Survivors are given access to medical help and resources as an advocate helps them take the next steps. Metro’s confidential commitment ensures that adults who have experienced domestic violence or sexual violence are not forced to report to the police or get a protective order. The individual maintains the authority in all decision-making. According to Santana, the only exception is child abuse, which must be reported to authorities.

Metro has a legal advocate and a lawyer on retainer to let adult survivors know what legal protections they are entitled to. Advocates will also help individuals in abusive relationships make a safety plan. If/when they are ready to leave the relationship, Metro will help make that transition safe and speedy, with as little fallout as possible.

Santana said Metro applies for grants to assist clients financially, thereby reducing barriers to safety and independent living. Financial literacy classes are among the services offered for long-term recovery, and Metro also helps provide immediate needs such as clothes, underwear and shoes. Immediate shelter is also offered to individuals as well as their children and/or pets. Over the years, Metro has welcomed dogs, cats and even a bearded dragon into shelters. As a member of the Louisiana Coalition Against Domestic Violence, Metro can provide transportation to other shelters if local accommodations are filled to capacity.

Metro has also established a Sexual Assault Forensic Examinations (SAFE) program in the River Parishes in which specialized nurses are medically and legally trained to perform an examination and collect evidence. While SAFE nurses can serve as expert witnesses in court, if needed, the examination does not force victims to report their sexual abuse. Evidence kits from the examination are preserved and will be available to the individual when needed. These services are provided 100% free of charge.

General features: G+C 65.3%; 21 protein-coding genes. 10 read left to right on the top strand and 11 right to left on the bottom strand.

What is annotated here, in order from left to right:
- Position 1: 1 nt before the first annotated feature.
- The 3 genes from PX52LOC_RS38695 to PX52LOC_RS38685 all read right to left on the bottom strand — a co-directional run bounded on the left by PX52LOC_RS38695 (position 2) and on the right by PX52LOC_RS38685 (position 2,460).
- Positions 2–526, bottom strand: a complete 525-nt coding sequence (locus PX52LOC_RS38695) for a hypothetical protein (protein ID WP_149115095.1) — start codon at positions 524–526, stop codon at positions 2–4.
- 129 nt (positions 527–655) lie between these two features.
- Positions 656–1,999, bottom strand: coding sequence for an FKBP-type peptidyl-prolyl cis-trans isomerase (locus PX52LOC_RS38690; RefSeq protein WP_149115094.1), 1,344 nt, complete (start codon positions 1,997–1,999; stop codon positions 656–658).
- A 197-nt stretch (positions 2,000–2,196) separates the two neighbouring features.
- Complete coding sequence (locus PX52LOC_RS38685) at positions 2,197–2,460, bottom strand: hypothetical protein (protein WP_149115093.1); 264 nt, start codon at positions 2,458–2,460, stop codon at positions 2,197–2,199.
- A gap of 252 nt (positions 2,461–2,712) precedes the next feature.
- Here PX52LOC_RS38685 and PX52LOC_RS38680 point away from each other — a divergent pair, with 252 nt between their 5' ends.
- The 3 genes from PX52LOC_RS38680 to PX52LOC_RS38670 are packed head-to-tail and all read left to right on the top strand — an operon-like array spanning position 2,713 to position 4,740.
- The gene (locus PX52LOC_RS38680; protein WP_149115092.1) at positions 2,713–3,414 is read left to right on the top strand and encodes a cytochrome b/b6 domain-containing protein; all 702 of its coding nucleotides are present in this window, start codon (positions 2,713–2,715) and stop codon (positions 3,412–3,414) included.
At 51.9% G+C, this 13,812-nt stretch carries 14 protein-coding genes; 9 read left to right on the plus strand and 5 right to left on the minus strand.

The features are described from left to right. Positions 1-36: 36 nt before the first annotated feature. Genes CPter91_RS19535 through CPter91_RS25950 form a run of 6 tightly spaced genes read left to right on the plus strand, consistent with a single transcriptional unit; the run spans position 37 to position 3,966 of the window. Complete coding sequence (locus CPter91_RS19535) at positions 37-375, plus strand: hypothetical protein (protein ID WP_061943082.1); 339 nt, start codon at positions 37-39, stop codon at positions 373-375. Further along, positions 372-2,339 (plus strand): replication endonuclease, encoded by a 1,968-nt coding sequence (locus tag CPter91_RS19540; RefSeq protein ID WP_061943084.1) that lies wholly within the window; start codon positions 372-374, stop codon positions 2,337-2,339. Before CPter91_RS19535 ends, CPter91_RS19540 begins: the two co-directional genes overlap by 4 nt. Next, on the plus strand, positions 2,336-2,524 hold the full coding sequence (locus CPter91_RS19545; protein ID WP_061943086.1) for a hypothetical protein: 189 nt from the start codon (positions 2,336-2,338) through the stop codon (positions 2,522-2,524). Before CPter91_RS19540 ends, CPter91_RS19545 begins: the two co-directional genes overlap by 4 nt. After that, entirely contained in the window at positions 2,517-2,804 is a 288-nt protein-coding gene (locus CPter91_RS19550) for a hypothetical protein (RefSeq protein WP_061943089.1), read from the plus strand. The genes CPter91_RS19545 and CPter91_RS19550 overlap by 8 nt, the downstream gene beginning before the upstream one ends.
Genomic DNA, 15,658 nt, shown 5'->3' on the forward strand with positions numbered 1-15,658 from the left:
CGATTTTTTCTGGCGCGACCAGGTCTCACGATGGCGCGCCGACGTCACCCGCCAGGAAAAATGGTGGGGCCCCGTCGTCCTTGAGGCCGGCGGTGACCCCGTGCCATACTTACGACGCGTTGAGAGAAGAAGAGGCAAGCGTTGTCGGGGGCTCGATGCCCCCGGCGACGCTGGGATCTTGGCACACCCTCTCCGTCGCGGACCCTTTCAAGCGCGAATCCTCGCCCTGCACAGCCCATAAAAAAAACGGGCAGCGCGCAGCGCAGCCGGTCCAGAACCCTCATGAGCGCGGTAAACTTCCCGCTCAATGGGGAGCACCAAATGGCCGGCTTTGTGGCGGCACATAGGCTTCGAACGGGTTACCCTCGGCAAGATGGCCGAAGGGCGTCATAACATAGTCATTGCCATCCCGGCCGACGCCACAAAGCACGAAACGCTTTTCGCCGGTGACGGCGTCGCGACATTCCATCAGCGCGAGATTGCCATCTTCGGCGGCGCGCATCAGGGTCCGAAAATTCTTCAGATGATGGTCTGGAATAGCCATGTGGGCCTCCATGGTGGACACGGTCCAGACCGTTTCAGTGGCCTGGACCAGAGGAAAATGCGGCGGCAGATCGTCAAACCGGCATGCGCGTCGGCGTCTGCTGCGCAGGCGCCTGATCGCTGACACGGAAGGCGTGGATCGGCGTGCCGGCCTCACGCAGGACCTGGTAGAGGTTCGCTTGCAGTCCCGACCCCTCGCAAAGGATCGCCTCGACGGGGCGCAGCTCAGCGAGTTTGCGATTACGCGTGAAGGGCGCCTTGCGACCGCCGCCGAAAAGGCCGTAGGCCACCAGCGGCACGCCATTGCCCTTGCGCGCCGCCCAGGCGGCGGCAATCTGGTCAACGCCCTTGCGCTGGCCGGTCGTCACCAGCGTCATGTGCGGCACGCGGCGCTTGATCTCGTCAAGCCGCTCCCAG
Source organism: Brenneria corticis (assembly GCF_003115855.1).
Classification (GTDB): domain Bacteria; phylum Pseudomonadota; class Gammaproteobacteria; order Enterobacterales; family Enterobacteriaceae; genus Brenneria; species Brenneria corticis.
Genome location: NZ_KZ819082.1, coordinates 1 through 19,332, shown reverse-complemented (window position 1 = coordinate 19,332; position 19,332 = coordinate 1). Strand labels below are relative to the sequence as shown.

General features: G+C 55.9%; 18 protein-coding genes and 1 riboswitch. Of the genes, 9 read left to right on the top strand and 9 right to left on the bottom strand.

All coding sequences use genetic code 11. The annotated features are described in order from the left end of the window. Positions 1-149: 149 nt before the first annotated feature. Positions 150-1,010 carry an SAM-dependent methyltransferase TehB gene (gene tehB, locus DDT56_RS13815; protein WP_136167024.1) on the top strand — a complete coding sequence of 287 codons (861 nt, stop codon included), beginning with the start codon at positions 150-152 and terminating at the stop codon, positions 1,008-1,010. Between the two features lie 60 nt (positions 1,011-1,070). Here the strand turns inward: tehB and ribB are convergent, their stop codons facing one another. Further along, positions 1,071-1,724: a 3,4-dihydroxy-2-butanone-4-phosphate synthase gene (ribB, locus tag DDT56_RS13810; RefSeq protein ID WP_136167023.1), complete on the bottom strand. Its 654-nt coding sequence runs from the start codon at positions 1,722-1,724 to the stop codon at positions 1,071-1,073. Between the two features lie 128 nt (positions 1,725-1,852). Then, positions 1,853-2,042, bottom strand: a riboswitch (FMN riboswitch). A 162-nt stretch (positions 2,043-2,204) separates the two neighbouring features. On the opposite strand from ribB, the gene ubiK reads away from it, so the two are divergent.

Another service provided by Metro is free community education specifically tailored to different organizations, businesses, schools, civic groups and faith-based groups.

Topics include sexual assault prevention, response and bystander behavior; sexual assault response – best practices for law enforcement; domestic violence prevention and response; domestic violence assessment and response for healthcare professionals; ACES (Adverse Childhood Experiences Study); stalking and technology-aided stalking education and response; personal violence prevention and healthy relationship building; personal violence bystander intervention skills; and bullying/cyberbullying education and response.
Medina said education on healthy relationships and the importance of assertive communication can shape behaviors to prevent future violence.

For more information on free and flexible community education, please contact Medina at 504-837-5400 or

Metro Centers for Community Advocacy is a proud partner of St. John United Way and United Way of St. Charles.

An advocate is available to answer calls 24 hours a day, seven days a week at 504-837-5400. Metro Centers for Community Advocacy can also be contacted by emailing and visiting or Centers For Community Advocacy.